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Ice Sage: An Expert’s View on Antarctic Climate Change

Ice Sage: An Expert’s View on Antarctic Climate Change
 

The Antarctic Peninsula, a spectacular 700 mile long peninsula separated from South America by the Drake Passage is one of the most rapidly warming regions of earth.  A decade ago, when I first began my studies as a marine biologist at Palmer Station on the central western Antarctic Peninsula, the adjacent Marr Glacier would calve a house-sized chunk of glacial ice about once a week.  Now the loud sounds of the calving glacier have become a daily occurrence.

Up and down the length of the Antarctic Peninsula, some eighty-seven percent of the glaciers are under retreat.  Major ice shelves are disintegrating.  Indeed, in just the past thirty years there have been eight major ice-shelf break-outs along the peninsula.  Among them, the Larson-B Ice Shelf, a chunk of real estate the size of Rhode Island, and more recently, the Connecticut-sized Wilkins Ice Shelf dangling by a figurative thread of ice.  While the demise of these peninsular ice shelves does not contribute directly to global sea level rise, glaciologists have discovered that the ice shelves serve an important role as barriers to glacial ice flow.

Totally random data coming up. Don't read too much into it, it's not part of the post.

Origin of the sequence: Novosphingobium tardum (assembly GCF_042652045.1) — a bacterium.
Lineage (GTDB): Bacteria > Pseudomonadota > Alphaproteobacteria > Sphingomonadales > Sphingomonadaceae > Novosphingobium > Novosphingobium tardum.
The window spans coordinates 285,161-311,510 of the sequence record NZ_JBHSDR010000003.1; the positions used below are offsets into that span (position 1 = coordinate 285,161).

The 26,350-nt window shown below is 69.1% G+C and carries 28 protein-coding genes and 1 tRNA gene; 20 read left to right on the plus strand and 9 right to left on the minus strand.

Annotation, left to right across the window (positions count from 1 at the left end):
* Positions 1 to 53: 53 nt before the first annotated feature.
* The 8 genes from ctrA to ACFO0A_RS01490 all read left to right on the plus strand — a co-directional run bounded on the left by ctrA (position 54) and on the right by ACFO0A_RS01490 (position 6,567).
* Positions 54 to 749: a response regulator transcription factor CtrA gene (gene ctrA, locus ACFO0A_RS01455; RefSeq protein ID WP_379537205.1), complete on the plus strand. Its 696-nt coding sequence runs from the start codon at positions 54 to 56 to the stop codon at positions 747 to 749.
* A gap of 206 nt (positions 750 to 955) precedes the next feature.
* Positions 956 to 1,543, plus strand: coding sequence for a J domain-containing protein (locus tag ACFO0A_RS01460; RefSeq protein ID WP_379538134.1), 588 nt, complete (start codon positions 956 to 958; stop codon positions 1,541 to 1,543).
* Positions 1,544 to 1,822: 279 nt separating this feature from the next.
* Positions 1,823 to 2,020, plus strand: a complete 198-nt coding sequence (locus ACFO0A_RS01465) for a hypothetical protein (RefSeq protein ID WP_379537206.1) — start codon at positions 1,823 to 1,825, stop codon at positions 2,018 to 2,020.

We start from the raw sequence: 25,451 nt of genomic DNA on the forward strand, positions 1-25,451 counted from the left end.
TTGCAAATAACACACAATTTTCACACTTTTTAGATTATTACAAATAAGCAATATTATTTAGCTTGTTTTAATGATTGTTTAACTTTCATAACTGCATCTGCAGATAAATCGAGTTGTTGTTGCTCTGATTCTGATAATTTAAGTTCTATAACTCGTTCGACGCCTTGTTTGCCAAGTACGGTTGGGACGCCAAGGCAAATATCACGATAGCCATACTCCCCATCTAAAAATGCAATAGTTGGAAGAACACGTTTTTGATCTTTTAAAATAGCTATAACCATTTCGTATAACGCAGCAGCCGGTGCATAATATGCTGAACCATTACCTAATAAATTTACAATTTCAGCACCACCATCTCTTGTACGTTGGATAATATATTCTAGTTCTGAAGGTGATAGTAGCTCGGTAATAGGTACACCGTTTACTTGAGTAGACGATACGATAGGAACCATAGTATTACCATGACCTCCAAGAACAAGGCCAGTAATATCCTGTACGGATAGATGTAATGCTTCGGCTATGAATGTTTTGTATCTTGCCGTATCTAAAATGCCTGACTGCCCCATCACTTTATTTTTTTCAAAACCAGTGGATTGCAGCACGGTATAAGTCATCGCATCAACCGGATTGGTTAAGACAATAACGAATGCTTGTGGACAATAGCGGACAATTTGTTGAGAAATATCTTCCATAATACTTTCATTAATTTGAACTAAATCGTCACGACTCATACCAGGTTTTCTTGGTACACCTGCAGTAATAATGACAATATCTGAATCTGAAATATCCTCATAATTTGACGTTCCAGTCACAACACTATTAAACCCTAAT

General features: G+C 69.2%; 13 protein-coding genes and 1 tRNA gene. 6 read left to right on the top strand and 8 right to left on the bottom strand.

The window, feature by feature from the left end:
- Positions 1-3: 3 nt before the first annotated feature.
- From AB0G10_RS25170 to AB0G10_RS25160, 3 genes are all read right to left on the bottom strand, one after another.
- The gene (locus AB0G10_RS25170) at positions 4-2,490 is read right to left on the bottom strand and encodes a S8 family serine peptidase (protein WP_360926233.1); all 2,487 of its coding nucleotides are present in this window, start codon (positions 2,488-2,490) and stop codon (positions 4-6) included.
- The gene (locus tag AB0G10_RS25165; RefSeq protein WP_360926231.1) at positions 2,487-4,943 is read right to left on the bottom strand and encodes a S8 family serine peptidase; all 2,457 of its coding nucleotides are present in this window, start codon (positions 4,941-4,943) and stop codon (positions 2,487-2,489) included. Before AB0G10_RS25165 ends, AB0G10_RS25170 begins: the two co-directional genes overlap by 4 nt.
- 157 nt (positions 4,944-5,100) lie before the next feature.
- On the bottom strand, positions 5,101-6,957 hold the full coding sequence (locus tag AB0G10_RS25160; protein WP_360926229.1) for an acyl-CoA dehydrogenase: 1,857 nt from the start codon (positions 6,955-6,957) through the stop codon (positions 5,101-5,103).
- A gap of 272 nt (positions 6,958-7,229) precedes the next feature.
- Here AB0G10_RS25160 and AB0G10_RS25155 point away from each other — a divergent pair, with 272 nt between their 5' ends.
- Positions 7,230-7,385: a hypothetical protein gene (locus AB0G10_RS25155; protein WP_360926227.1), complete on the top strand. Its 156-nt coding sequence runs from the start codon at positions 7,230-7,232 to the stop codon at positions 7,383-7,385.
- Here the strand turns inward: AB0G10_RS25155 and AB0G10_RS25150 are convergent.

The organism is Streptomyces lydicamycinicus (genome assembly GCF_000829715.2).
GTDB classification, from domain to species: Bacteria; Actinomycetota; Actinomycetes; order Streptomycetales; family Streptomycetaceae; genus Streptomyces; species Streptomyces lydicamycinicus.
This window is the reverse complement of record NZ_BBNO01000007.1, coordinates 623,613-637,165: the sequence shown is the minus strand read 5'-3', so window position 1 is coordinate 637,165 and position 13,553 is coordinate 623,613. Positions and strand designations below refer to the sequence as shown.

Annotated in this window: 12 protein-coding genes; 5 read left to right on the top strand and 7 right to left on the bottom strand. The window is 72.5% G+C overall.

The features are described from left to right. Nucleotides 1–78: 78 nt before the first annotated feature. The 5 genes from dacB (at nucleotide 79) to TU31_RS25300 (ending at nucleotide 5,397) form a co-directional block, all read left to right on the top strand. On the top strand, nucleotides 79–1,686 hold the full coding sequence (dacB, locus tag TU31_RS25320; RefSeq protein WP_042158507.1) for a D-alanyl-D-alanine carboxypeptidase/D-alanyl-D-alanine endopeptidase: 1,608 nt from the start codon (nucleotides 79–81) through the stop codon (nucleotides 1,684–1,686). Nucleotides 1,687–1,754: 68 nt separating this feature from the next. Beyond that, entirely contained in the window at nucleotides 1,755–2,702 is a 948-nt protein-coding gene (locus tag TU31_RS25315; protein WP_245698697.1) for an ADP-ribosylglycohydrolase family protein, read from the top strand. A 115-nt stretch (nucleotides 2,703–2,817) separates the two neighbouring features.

Land based glaciers formerly barricaded by ice shelves are now flowing into the sea two to three times faster, joining Greenland’s glaciers as contributors to global sea level rise.  The annual sea ice along the western Antarctic Peninsula is also receding – over the past thirty years it has become forty percent less extensive in both its seasonal duration and extent offshore.

The ecological ramifications of this loss of sea ice are profound.  Adelie penguins that depend on the annual sea ice as a platform to access rich offshore krill feeding grounds are disappearing.  So are Weddell seals that depend on the presence of sea ice to bear their pups.  And juvenile krill, the very essence of Antarctic food webs, are suffering as they depend on the micoalgae that grows on the underside of the annual sea ice for their nutrition.

It is imperative that humankind take note of the dramatic climate-change induced impacts underway along the Antarctic Peninsula – for these fundamental changes are not only important unto themselves, but portend ecosystem changes elsewhere on the planet.

James B. McClintock is the Endowed University Professor of Polar and Marine Biology at the University of Alabama at Birmingham.  He is the author of a forthcoming book on the ecological impacts of climate change on the Antarctic Peninsula.


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